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Tropentag, September 17 - 19, 2014 in Prague, Czech Republic

"Bridging the gap between increasing knowledge and decreasing resources"

Effect of Early Mycorrhisation and Root Length on Low Phosphorus Tolerance of West African Millet

Francesca Beggi, Andreas Buerkert

University of Kassel, Organic Plant Production and Agroecosystems Research in the Tropics and Subtropics, Germany


Phosphorus deficiency at early seedling stages is critical for final yield of pearl millet. Longer roots and colonisation with arbuscular mychorrizal (AM) fungi are well known to enhance P uptake and crop performance. Assessing the genotypic variation of early mycorrhisation and its effect on plant growth is important to clarify mechanisms of tolerance to low soil P. In this study, eight pearl millet varieties contrasting in tolerance to low P were grown in pots under low P (no P supply) and high P (0.4 g P pot-1) conditions and harvested at two, four, six and eight weeks after sowing (WAS). Root length was calculated at 2 WAS through scanning of dissected roots and evaluation with WinRhizo software. AM infection (%) and P uptake (shoot P concentration multiplied per shoot dry matter) were measured at each harvest.
Under low P, tolerant genotypes had higher total root length infected with AM fungi across harvests (83.700 cm), higher percentage of AM colonisation (11.6%) and increased P uptake (69.4 mg P plant-1) compared to sensitive lines (17.700 cm, 7.1% and 46.4 mg P plant-1, respectively). At 2 WAS tolerant genotypes were infected more than sensitive ones (4.1% and 2.1%) and the tolerant genotypes differed in the timing of peak of infection. AM colonisation was positively related to final dry matter production in pots, which also corresponded to field performance. Early mycorrhisation enhances P uptake in pearl millet grown under P-deficiency, with the genotypic variation for this parameter allowing selection for better performance under field conditions.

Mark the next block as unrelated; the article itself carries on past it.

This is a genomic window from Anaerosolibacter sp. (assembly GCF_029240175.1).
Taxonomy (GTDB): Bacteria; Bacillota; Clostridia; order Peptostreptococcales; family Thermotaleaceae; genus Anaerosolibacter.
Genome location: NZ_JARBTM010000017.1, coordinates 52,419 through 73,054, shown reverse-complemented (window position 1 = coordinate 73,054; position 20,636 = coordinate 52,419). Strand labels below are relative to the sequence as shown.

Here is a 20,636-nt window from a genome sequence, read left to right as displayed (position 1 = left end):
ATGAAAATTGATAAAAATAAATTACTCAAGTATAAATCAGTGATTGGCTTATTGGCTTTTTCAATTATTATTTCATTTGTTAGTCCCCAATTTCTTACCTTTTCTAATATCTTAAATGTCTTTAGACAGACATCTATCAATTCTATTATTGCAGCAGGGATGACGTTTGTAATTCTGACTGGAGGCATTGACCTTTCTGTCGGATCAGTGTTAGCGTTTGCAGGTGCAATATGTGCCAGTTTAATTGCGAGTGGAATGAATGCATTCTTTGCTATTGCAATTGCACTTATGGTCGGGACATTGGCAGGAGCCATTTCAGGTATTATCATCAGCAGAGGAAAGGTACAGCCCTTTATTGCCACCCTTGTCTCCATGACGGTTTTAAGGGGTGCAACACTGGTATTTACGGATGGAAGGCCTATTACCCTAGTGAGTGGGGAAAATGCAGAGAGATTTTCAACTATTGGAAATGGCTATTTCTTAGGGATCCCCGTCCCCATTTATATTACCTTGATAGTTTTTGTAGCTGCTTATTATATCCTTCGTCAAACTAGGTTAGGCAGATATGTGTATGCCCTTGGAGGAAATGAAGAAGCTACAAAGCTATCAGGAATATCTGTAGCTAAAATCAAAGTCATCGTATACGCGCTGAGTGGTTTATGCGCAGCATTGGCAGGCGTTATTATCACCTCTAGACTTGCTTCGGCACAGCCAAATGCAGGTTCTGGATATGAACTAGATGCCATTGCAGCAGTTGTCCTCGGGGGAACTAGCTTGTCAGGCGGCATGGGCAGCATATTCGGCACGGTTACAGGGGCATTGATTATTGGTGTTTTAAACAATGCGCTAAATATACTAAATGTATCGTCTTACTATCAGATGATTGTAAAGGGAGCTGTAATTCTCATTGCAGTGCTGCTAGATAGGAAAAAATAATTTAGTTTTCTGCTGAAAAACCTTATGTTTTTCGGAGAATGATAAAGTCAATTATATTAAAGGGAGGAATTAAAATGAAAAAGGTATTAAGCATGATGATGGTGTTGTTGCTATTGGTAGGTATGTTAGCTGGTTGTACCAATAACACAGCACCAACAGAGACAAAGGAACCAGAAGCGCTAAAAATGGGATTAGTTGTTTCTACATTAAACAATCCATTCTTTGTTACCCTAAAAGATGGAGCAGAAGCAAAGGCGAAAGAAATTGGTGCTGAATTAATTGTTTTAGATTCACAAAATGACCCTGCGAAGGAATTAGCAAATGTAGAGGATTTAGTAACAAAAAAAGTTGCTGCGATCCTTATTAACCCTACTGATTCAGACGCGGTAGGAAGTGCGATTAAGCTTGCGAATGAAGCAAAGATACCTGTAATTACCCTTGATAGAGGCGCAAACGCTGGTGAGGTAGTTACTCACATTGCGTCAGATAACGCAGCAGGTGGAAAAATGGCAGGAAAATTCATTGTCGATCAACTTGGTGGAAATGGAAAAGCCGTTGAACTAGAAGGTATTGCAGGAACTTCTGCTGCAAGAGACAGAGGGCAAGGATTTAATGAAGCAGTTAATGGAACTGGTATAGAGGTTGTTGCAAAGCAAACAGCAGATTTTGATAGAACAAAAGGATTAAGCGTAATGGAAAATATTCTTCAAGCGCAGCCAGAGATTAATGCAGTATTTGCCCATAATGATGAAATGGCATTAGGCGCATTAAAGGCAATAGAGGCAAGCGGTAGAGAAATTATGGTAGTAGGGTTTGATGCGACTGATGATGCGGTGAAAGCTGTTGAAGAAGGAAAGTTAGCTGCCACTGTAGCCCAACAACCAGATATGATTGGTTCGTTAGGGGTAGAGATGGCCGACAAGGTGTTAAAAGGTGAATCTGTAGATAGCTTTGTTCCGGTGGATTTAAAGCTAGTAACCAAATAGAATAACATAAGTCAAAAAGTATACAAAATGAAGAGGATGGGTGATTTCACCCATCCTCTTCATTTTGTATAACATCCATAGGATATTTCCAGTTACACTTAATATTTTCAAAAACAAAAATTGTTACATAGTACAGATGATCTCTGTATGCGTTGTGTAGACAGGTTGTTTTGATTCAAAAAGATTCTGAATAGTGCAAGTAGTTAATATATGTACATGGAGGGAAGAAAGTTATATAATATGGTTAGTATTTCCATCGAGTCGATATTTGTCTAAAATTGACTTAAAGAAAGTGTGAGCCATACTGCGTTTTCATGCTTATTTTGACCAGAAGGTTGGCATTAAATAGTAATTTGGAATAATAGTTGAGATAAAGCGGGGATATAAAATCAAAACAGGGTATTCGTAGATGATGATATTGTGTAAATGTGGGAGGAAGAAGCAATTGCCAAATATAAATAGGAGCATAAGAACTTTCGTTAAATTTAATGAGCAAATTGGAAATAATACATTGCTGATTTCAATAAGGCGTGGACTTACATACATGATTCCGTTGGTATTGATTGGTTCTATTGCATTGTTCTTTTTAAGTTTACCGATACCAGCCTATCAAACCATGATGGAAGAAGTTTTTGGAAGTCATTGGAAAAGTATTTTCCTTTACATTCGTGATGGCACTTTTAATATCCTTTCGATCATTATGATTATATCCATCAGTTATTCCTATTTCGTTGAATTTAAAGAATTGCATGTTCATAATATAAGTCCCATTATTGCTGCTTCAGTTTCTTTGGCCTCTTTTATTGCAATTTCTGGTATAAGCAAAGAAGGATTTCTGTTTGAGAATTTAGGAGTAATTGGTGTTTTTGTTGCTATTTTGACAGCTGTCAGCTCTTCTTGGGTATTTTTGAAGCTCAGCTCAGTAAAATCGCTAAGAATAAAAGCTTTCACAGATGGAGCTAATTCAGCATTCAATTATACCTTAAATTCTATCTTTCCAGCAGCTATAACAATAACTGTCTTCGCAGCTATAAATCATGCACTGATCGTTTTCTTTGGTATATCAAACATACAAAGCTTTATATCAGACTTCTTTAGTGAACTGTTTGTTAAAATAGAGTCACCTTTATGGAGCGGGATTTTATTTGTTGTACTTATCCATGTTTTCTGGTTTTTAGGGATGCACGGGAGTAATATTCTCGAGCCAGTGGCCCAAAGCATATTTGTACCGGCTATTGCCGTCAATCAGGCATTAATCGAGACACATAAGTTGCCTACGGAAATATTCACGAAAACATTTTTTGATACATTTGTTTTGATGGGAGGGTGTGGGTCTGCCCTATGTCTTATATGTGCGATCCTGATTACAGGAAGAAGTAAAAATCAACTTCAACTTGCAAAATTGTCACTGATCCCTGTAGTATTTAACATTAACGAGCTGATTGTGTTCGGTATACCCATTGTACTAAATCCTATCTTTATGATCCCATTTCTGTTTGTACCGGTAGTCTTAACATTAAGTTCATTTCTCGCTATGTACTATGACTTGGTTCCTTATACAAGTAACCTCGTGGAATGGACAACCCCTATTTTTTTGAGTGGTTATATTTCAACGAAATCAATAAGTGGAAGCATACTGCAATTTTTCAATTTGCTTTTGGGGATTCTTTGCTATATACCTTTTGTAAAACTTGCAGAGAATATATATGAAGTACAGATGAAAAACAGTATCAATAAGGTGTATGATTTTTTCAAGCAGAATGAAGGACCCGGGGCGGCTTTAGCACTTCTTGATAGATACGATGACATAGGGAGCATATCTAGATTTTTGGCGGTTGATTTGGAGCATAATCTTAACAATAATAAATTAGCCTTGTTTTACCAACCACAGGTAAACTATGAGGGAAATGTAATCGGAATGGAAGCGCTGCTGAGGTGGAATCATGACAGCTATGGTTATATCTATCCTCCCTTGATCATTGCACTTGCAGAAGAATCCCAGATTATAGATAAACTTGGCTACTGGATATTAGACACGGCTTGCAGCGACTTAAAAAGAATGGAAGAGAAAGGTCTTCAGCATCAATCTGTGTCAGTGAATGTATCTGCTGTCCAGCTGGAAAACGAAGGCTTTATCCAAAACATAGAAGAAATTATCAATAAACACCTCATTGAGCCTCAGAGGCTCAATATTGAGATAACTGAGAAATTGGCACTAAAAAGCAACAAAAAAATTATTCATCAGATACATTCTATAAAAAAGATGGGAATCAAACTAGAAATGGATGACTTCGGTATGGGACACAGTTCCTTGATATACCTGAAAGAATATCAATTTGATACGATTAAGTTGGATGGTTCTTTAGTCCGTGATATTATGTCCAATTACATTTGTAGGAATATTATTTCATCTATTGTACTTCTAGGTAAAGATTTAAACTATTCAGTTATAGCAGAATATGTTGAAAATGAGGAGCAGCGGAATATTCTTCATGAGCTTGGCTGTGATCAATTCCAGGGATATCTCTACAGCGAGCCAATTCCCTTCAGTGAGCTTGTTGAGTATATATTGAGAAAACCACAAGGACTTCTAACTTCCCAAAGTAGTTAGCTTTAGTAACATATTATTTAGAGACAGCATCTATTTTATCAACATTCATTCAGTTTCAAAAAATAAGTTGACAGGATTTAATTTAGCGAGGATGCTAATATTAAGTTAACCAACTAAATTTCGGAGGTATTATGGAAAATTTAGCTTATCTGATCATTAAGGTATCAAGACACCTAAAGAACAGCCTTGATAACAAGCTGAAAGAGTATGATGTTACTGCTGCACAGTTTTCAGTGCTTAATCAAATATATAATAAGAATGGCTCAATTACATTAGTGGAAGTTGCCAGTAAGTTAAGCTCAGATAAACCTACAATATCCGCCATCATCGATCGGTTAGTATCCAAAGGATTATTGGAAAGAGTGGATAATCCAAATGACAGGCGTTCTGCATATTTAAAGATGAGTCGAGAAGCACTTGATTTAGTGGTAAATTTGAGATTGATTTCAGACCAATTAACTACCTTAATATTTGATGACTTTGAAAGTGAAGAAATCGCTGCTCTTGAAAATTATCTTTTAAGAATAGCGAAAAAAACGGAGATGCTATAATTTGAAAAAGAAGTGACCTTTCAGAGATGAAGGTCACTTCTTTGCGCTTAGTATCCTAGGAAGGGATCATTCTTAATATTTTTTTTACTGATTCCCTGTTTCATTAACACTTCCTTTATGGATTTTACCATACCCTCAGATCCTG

Keywords: Acid soils, arbuscular mycorrhizal fungi, P deficiency, P use efficiency

Contact Address: Andreas Buerkert, University of Kassel, Organic Plant Production and Agroecosystems Research in the Tropics and Subtropics, Steinstraße 19, 37213 Witzenhausen, Germany, e-mail: tropcrops@uni-kassel.de

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